14. Ok so I've got a old 321 pound Peter Wright Anvil. I was wondering if it will effect the value or worth of the anvil if I were to do some fringing on the top face. Mainly along the edges because there is some dings and chips along the sides. I'd like to grind a little to reshape at least one edge but if it's gonna mess with the value or anything like that then I'll just continue using a large separate piece of steel for the sharp edges. Any suggestions and or tips would be greatly appreciated Thanks.
  15. So I am currently living in Hawaii and decided to get into knife making. I started to look around for an anvil and to my surprise found this one on c list. The guy I got it from said he found it in a ravine behind a stable out here. It was rusty and he tried cleaning it with coke and a wire brush. I got it for $100 took it back to my place and cleaned it up some more to try to identify it. I found an upside down triangle with what looks to be a degraded C in it on one side and an M on the other. This leads me to believe it is a Columbian Anvil from Cleveland OH. Was it worth the price I paid?
  16. Hi All, I purchased a working bellow forge which looks to have been a type of rivet forge built somewhere around 1900-1930 i have not found identification on it. and I can not find any info on this type of forge except an old belgian hardware catalogue but they only had sideblast forges. the bellows work on the up and the down stroke but air was limited. It was spilling air at the return valves so at least the valve housing would need a complete rebuild. next was the tuyere which was clogged with debris and a few nice sized chunks of aluminum/aluminium and lead. I did manage to get the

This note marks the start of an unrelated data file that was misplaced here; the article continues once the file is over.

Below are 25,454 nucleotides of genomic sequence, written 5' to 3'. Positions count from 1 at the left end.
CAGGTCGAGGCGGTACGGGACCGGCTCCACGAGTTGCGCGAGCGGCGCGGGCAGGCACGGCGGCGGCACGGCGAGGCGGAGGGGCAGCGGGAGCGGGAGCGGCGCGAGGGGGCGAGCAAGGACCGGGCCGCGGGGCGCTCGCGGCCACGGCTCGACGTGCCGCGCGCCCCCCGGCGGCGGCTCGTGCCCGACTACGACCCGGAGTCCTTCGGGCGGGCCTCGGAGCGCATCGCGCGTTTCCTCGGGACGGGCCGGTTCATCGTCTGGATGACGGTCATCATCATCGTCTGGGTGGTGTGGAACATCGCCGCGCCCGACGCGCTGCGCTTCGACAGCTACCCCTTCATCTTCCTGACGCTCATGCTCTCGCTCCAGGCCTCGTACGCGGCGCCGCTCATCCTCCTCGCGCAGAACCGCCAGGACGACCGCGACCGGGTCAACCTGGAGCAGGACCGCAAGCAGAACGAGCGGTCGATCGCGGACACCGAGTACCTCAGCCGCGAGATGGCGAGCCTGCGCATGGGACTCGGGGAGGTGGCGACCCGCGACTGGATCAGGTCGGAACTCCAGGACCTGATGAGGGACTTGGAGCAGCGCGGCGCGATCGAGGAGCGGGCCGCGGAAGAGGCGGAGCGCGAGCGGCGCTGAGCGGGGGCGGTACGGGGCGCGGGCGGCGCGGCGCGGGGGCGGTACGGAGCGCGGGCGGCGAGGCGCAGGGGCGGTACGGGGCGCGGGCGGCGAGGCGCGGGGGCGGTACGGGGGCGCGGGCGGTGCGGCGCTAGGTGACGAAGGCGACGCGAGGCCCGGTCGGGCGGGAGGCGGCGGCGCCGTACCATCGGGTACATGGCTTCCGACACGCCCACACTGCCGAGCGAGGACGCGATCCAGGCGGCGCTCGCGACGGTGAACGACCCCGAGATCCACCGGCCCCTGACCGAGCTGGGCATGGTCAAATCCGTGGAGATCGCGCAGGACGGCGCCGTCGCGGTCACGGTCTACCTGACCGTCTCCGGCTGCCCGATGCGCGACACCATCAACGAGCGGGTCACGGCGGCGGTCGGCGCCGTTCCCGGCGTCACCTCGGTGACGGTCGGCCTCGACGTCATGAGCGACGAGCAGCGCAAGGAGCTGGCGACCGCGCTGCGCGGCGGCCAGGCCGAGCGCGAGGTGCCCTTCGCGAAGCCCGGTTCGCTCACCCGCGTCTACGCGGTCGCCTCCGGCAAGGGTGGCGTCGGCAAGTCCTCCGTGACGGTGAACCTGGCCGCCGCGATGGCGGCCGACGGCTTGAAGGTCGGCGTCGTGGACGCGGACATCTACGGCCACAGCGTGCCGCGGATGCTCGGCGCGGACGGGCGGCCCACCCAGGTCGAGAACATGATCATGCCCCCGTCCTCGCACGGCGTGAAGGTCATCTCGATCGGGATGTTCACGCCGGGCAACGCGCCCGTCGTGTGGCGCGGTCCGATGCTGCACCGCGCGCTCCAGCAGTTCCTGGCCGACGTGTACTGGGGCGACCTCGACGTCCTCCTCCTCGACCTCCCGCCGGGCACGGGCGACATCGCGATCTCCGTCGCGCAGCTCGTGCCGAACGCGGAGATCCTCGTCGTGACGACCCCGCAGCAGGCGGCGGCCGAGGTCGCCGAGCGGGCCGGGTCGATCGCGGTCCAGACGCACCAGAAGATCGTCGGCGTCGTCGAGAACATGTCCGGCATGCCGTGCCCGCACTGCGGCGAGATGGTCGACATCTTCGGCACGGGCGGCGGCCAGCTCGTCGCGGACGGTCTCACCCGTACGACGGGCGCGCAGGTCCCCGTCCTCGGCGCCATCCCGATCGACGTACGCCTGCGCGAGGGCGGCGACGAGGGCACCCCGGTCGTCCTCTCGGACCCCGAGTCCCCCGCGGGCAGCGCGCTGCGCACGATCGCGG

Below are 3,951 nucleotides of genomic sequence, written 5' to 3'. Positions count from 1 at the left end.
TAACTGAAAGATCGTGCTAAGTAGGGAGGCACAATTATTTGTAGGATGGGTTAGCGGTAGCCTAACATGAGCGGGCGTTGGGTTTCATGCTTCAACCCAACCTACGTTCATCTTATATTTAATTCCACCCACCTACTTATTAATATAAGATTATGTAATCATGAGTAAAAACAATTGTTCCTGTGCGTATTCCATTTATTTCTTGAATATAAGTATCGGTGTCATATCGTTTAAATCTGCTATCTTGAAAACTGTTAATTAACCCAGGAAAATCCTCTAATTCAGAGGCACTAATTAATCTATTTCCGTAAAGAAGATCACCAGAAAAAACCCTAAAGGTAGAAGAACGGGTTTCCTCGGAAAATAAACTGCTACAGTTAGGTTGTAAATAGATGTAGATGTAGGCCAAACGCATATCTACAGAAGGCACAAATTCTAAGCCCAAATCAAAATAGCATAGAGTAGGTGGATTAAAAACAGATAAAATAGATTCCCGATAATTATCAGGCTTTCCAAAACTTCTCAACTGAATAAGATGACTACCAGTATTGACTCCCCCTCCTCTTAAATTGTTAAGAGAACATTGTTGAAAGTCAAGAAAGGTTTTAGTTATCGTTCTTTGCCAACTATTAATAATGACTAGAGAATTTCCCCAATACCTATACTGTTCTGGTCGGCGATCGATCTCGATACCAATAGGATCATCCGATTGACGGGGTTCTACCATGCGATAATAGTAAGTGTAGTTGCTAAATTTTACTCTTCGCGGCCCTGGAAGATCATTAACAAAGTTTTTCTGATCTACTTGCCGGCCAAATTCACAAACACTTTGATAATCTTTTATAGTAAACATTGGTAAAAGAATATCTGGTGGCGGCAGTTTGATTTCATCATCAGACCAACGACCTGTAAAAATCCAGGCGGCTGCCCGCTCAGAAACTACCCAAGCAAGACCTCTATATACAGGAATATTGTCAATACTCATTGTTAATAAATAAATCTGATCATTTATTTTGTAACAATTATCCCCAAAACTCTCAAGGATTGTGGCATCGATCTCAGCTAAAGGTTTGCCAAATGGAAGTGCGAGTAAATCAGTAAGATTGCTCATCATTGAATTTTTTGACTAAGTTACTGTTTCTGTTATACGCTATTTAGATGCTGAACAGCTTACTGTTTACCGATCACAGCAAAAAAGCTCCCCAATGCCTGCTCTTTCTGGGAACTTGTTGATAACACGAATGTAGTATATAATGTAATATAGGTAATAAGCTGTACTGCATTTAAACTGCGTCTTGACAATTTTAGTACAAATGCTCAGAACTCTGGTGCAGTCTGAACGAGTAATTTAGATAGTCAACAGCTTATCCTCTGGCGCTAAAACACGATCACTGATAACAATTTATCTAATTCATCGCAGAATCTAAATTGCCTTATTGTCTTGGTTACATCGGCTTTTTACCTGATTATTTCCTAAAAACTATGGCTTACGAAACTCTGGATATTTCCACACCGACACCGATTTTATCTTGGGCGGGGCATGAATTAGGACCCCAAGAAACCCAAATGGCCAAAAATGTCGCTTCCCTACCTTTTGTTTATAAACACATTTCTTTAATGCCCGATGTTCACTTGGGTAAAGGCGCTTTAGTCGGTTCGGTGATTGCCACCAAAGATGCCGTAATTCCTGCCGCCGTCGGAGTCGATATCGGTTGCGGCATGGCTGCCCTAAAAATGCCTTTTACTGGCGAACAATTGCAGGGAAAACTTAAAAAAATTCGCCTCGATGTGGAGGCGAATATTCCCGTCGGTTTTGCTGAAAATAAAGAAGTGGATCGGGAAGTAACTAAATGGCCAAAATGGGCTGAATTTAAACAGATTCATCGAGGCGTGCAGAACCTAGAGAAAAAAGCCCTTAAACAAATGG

17. Hello everyone, I believe this is my first post on I Forge Iron. I am in some need of some help and advice. I purchased a rough Champion 401 rivet forge from a blacksmith in Townsend, DE for about $50. The blower is in pretty much mint condition, minus the wasp's nests and caked on grease and dirt I cleaned out of the fan area. The rusted out legs were basically fused into the mounting brackets, but managed to free them and replace them (took a month of chiseling and filing). I will be replacing the rusted out, paper thin base pan bottom with a new 1/8" thick plate. The only problem I am
  18. Hi, I have remade a set of hinges for an old chest belonging to my father. Not much to say other than it was a fun little project. A bit tricky to make it all fit but in the end a pretty nice result. The rivets are made essentially as nails and assembled from the inside and then riveted cold on the outside. Stock used: 25x4mm
  19. hey all this is my first post, i would say i am humbly familiar with coal smithing, but this little trinket seems to have fallen into my lap and i am trying to learn more about it... i know it is a champion blower and forge co. complete repair outfit No. 30... but as for what it is worth as a useable forge i am not so sure. I have used a bit of clay to line the pan as it is only 1/4" cast iron, and i am very unfamiliar with side-blast forges. so i dont know quite how to get this puppy cookin', which is mainly why i am posting. it has a 12" x 14" pan. is that even worth trying to work with?